27. Special education teachers must adopt and use scientifically based approaches for which there is supporting research in peer-reviewed journals • Teachers are accountable for: • Using evidence-based educational practices • Knowing the research behind the procedures we use • Ensuring that our educational programs confer “meaningfuleducational benefit” What Does This Mean For You?

    28. Funds educational research • Funds evaluations of promising innovations • Funds technical assistance & capacity building efforts • The What Works Clearinghouse ( • Conduct systematic reviews of interventions linked to evidentiary support U.S Department of Education

    29. Technical Assistance Centers • National Technical Assistance Center on Positive Behavioral Interventions and Support • National Center on Student Progress Monitoring • National Center on Learning Disabilities • National Dissemination Center for Children with Disabilities Office of Special Education Programs

    30. National Dissemination Center for Children with Disabilities http://www.reseacrh/ The Promising Practices Network Blueprints for Violence Prevention The International Campbell Collaboration Educational Agencies & Corporations

    31. Special education programs are often not based on evidence-based practices Teachers don’t write goals that are measurable Teachers don’t measure student progress by collecting and inspecting data The Big Problems in Programming

    32. Were programming decisions individualized? • Was the programming based on the needs of the student and not the availability of services? • Were supplementary aids, supports, & program modifications considered to allow the student to participate in general education? • Were all necessary services specified and delivered? • Were the parents meaningfully involved in all programming decisions? • Were special education services based on peer-reviewed research? • Was behavioral programming included in the IEP if behavior was a concern? Programming Checklist

    33. Evaluation

    34. To determine if the instructional program is working (Progress-monitoring) • If the programming is not successful, we need to make changes • To determine if the child is still eligible for special education Purposes of Evaluation

    35. Is the student’s progress being monitored regularly? • Is the student’s progress toward each of his or her goals being reported to the parents at least every nine weeks? • Has the school reconvened the IEP team to reevaluate at least annually? • Has the school notified the parent of the three year reevaluation and received permission to conduct it? • If the school doesn’t want to do a total reevaluation, have they made a request to the parents? Evaluation Checklist

    36. A Four-Step Model for Developing Legally Correct & Educationally Meaningful IEPs

    37. “Sadly most IEPs are horrendously burdensome to teachers and nearly useless to parents. Many, if not most, goals and objectives can’t be measured and all too often no effort is made to actually assess the child’s progress toward the goal.” Bateman & Linden, 2006 The State of the Art

    38. Step 1: Present Levels of Academic Achievement & Functional Performance Step 2: Measurable Annual Goals Step 3: Special Education Services The IEP Process Step 4: Progress Monitoring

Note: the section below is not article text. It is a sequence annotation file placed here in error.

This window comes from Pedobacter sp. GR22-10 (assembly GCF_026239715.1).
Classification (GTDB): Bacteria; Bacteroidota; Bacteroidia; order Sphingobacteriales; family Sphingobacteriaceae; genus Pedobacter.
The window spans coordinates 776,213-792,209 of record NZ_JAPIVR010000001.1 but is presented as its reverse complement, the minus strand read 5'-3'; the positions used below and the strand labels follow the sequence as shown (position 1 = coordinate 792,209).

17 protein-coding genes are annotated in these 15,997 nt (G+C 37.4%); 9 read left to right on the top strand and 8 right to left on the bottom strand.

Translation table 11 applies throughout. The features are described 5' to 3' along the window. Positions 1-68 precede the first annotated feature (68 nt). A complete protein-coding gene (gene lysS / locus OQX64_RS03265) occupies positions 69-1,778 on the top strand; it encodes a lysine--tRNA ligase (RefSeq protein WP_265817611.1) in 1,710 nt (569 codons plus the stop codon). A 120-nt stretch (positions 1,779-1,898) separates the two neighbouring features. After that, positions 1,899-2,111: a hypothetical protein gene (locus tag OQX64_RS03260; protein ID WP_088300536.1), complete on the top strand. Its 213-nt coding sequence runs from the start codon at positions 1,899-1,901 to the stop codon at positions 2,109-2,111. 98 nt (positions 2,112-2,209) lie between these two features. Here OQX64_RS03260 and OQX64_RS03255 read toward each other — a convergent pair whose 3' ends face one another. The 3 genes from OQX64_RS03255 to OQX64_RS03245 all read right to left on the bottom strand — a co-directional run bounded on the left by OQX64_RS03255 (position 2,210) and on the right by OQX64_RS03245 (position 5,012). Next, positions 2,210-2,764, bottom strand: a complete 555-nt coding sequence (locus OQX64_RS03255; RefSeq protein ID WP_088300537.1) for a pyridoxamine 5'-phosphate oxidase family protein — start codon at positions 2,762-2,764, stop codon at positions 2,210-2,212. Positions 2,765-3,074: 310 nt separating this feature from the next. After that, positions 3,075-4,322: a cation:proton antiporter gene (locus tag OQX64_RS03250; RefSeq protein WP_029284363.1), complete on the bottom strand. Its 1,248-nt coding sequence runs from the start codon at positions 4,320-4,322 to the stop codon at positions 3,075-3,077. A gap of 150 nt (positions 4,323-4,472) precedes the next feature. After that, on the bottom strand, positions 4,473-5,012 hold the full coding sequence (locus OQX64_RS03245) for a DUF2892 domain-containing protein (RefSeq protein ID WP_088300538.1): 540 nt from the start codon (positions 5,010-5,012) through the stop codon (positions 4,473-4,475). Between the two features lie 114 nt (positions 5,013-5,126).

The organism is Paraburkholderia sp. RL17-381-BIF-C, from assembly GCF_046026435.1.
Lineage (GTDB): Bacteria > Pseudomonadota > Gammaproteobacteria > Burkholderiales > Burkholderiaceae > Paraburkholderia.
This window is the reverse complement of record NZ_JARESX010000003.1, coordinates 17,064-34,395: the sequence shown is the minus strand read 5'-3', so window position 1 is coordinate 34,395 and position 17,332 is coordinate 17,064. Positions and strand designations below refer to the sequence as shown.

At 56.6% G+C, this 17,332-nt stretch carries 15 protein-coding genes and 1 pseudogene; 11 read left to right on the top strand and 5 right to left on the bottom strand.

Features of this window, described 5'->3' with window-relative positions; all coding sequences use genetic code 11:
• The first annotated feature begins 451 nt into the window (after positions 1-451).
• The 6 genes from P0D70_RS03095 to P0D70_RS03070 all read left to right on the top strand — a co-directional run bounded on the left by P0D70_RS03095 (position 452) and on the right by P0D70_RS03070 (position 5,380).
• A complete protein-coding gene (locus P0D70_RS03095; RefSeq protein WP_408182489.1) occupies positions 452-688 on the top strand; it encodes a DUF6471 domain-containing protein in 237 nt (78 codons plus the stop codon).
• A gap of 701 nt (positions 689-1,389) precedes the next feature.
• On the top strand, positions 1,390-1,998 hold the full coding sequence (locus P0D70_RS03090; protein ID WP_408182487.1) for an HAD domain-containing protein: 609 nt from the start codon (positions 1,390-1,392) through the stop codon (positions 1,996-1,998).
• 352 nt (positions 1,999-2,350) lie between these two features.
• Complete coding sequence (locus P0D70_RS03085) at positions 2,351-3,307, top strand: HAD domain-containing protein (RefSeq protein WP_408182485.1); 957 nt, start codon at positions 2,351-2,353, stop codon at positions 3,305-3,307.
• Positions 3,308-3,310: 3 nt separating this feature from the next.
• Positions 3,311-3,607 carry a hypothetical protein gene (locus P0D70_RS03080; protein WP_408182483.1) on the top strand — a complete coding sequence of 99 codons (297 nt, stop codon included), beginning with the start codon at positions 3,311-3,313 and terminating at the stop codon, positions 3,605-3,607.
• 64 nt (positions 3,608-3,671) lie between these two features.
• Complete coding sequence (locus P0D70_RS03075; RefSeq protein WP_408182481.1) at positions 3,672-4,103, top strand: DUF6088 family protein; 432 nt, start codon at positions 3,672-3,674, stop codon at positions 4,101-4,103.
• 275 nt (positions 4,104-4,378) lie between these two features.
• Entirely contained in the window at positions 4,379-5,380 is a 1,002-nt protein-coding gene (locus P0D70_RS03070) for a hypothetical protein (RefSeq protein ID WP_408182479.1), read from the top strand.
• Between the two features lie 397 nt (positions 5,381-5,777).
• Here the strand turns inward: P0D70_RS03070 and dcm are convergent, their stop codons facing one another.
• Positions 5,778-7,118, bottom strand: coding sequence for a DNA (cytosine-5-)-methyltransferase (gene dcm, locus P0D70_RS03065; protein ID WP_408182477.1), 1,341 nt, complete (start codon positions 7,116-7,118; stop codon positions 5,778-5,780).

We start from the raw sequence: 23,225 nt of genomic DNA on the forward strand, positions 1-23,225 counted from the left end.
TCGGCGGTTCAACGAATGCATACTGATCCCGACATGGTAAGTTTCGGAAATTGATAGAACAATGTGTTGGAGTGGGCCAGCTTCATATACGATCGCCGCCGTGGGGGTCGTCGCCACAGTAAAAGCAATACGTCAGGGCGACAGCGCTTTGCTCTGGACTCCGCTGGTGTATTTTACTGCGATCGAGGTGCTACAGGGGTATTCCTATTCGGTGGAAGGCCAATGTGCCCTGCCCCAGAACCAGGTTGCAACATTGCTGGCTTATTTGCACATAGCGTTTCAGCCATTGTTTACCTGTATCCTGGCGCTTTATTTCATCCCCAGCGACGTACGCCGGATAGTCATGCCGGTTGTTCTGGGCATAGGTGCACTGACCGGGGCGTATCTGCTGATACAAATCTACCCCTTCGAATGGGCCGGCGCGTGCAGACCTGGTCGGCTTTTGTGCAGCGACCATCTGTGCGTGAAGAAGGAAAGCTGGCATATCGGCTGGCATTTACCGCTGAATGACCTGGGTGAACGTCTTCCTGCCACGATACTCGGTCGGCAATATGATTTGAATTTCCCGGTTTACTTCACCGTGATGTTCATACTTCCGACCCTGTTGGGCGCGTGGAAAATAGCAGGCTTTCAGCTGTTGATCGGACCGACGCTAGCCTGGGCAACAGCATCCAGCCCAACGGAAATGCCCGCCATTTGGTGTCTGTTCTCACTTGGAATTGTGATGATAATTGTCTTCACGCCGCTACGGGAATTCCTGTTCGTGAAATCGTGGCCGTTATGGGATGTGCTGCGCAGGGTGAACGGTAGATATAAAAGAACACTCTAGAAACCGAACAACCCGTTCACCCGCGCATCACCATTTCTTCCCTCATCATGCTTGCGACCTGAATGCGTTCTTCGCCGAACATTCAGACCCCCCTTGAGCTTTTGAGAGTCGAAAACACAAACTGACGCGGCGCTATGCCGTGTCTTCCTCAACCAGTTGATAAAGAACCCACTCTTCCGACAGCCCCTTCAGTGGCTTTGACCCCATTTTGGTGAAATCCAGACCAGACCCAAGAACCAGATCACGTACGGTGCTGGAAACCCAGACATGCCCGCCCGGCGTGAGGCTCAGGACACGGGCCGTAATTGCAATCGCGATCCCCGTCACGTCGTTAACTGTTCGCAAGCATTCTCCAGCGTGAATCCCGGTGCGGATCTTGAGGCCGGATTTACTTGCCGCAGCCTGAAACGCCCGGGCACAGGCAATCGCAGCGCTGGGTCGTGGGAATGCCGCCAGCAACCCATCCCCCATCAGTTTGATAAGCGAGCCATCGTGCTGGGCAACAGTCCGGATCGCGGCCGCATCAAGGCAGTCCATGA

39. What are the student’s unique educational needs that must be considered in developing the individualized program? • What goals will enable the student to achieve meaningful educational benefit? • What services will we provide to the student to address each of his or her educational needs? • How will we monitor the student’s progress to determine if the instructional program is effective The Four IEP Questions

    40. Step 1: Write the Present Levels of Academic Achievement and Functional Performance Statement

    41. PLAAFPBased on a full and individualized assessment, the IEP team determines a student’s unique educational needs to which special services must be directed and explains the effects of the student’s disability on his or her learning and involvement in the general education curriculum.

    42. The PLAAFP statement is a brief, but detailed, description of all areas of academic achievement and functional performance that are affected by a student’s disability

    43. We develop measurable annual goals from the PLAAFP statements

    44. Accurate PLAAFP statements provide the starting point for all decisions regarding a student’s IEP

    45. Board of Education of the Rhinebeck Central School District (39 IDELR 148, 2003) • “Two years of the student’s IEPs were deficient in that they lacked objective data inthe student’s present levels of performance statement…which resulted in an inadequate basis upon which to measure (the student’s) progress and to develop meaningful, measurable goals.” • The entire IEP is based on the present levels statements How Important is the PLAAFP?

    46. Determine the student’s current academic needs Determine the student’s current functional needs Determine how the student’s academic and functional needs are discrepant from expected levels of academic and functional skills Determine what amount of growth can be expected within one year’s time that will significantly close this gap Gathering Information -PLAAFP

    47. The educational needarising from a student’s disability Effect on a student’s involvement in the general education curriculum Two Parts of the PLAAFP

    48. Jeremy is a fourth grade student with a severe reading problem. He currently reads at an average rate of 24 words per minute out of his grade level reading textbook; his peers read at an average rate of 62 words per minute in the same book. Jeremy’s reading problems make it difficult for him to work successfully in general education classes that require him to learn by reading. Example: Academics

    49. Jeremy has difficulty staying on task during instruction. During three structured observation periods, he was on task an average of 54% of the time observed. His peers were on task an average of 88% of the time observed. Jeremy’s difficulty remaining on task result in low achievement in classes that require sustained attention to task. Example : Behavior

    50. Is the statement written in understandable language & clear to everyone on the team? Is the statement precise enough to lead to measurable annual goals? Does the statement describe how the student’s disability affects educational performance? Does the statement explain how the student’s disability affects his or her participation in general education? Does the PLAAFP statement describe only the unique needs that will be addressed in the IEP? Do all needs identified in PLP statements lead to an annual goal, special education service, or both? PLAAFP Checklist